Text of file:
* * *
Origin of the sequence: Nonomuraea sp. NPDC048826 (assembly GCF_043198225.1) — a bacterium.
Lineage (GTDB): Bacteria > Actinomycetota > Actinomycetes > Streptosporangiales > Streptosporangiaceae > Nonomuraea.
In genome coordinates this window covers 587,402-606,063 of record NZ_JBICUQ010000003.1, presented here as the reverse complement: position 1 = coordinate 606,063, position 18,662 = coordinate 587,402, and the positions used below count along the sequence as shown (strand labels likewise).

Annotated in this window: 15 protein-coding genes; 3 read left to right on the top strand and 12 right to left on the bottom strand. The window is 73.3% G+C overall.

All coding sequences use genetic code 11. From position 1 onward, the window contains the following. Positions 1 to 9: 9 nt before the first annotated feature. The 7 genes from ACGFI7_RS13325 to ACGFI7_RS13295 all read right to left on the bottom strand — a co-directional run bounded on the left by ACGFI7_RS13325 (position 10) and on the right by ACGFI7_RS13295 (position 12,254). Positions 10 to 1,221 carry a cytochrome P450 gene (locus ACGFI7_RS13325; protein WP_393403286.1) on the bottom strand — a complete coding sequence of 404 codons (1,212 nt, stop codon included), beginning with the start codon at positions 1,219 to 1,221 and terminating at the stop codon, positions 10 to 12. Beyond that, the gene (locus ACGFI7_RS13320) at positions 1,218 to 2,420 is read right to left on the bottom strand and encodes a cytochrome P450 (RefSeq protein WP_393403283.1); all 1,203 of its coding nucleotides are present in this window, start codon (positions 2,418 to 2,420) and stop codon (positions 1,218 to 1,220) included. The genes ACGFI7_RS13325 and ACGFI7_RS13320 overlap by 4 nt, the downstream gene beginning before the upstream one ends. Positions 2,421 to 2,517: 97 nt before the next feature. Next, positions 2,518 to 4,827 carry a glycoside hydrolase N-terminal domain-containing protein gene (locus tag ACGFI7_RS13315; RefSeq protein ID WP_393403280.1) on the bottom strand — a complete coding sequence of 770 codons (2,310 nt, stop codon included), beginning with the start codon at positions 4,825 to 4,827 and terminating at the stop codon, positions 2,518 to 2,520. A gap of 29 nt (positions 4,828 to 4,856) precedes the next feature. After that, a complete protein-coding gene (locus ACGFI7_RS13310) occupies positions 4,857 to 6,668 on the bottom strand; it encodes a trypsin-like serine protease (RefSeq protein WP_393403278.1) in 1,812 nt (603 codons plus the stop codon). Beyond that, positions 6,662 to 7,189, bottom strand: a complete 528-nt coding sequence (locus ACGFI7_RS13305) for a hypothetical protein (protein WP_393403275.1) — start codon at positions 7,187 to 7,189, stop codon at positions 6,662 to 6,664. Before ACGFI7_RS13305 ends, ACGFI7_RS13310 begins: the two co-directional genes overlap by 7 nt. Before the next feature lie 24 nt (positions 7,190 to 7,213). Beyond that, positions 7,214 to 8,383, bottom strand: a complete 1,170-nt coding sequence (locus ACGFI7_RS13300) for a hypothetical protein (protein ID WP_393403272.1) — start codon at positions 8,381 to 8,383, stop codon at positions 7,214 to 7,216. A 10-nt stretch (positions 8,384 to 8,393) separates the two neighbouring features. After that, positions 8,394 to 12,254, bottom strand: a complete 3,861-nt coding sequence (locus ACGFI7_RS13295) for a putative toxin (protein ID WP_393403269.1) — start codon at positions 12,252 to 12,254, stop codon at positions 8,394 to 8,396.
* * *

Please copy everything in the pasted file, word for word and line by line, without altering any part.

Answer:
Origin of the sequence: Nonomuraea sp. NPDC048826 (assembly GCF_043198225.1) — a bacterium.
Lineage (GTDB): Bacteria > Actinomycetota > Actinomycetes > Streptosporangiales > Streptosporangiaceae > Nonomuraea.
In genome coordinates this window covers 587,402-606,063 of record NZ_JBICUQ010000003.1, presented here as the reverse complement: position 1 = coordinate 606,063, position 18,662 = coordinate 587,402, and the positions used below count along the sequence as shown (strand labels likewise).

Annotated in this window: 15 protein-coding genes; 3 read left to right on the top strand and 12 right to left on the bottom strand. The window is 73.3% G+C overall.

All coding sequences use genetic code 11. From position 1 onward, the window contains the following. Positions 1 to 9: 9 nt before the first annotated feature. The 7 genes from ACGFI7_RS13325 to ACGFI7_RS13295 all read right to left on the bottom strand — a co-directional run bounded on the left by ACGFI7_RS13325 (position 10) and on the right by ACGFI7_RS13295 (position 12,254). Positions 10 to 1,221 carry a cytochrome P450 gene (locus ACGFI7_RS13325; protein WP_393403286.1) on the bottom strand — a complete coding sequence of 404 codons (1,212 nt, stop codon included), beginning with the start codon at positions 1,219 to 1,221 and terminating at the stop codon, positions 10 to 12. Beyond that, the gene (locus ACGFI7_RS13320) at positions 1,218 to 2,420 is read right to left on the bottom strand and encodes a cytochrome P450 (RefSeq protein WP_393403283.1); all 1,203 of its coding nucleotides are present in this window, start codon (positions 2,418 to 2,420) and stop codon (positions 1,218 to 1,220) included. The genes ACGFI7_RS13325 and ACGFI7_RS13320 overlap by 4 nt, the downstream gene beginning before the upstream one ends. Positions 2,421 to 2,517: 97 nt before the next feature. Next, positions 2,518 to 4,827 carry a glycoside hydrolase N-terminal domain-containing protein gene (locus tag ACGFI7_RS13315; RefSeq protein ID WP_393403280.1) on the bottom strand — a complete coding sequence of 770 codons (2,310 nt, stop codon included), beginning with the start codon at positions 4,825 to 4,827 and terminating at the stop codon, positions 2,518 to 2,520. A gap of 29 nt (positions 4,828 to 4,856) precedes the next feature. After that, a complete protein-coding gene (locus ACGFI7_RS13310) occupies positions 4,857 to 6,668 on the bottom strand; it encodes a trypsin-like serine protease (RefSeq protein WP_393403278.1) in 1,812 nt (603 codons plus the stop codon). Beyond that, positions 6,662 to 7,189, bottom strand: a complete 528-nt coding sequence (locus ACGFI7_RS13305) for a hypothetical protein (protein WP_393403275.1) — start codon at positions 7,187 to 7,189, stop codon at positions 6,662 to 6,664. Before ACGFI7_RS13305 ends, ACGFI7_RS13310 begins: the two co-directional genes overlap by 7 nt. Before the next feature lie 24 nt (positions 7,190 to 7,213). Beyond that, positions 7,214 to 8,383, bottom strand: a complete 1,170-nt coding sequence (locus ACGFI7_RS13300) for a hypothetical protein (protein ID WP_393403272.1) — start codon at positions 8,381 to 8,383, stop codon at positions 7,214 to 7,216. A 10-nt stretch (positions 8,384 to 8,393) separates the two neighbouring features. After that, positions 8,394 to 12,254, bottom strand: a complete 3,861-nt coding sequence (locus ACGFI7_RS13295) for a putative toxin (protein ID WP_393403269.1) — start codon at positions 12,252 to 12,254, stop codon at positions 8,394 to 8,396.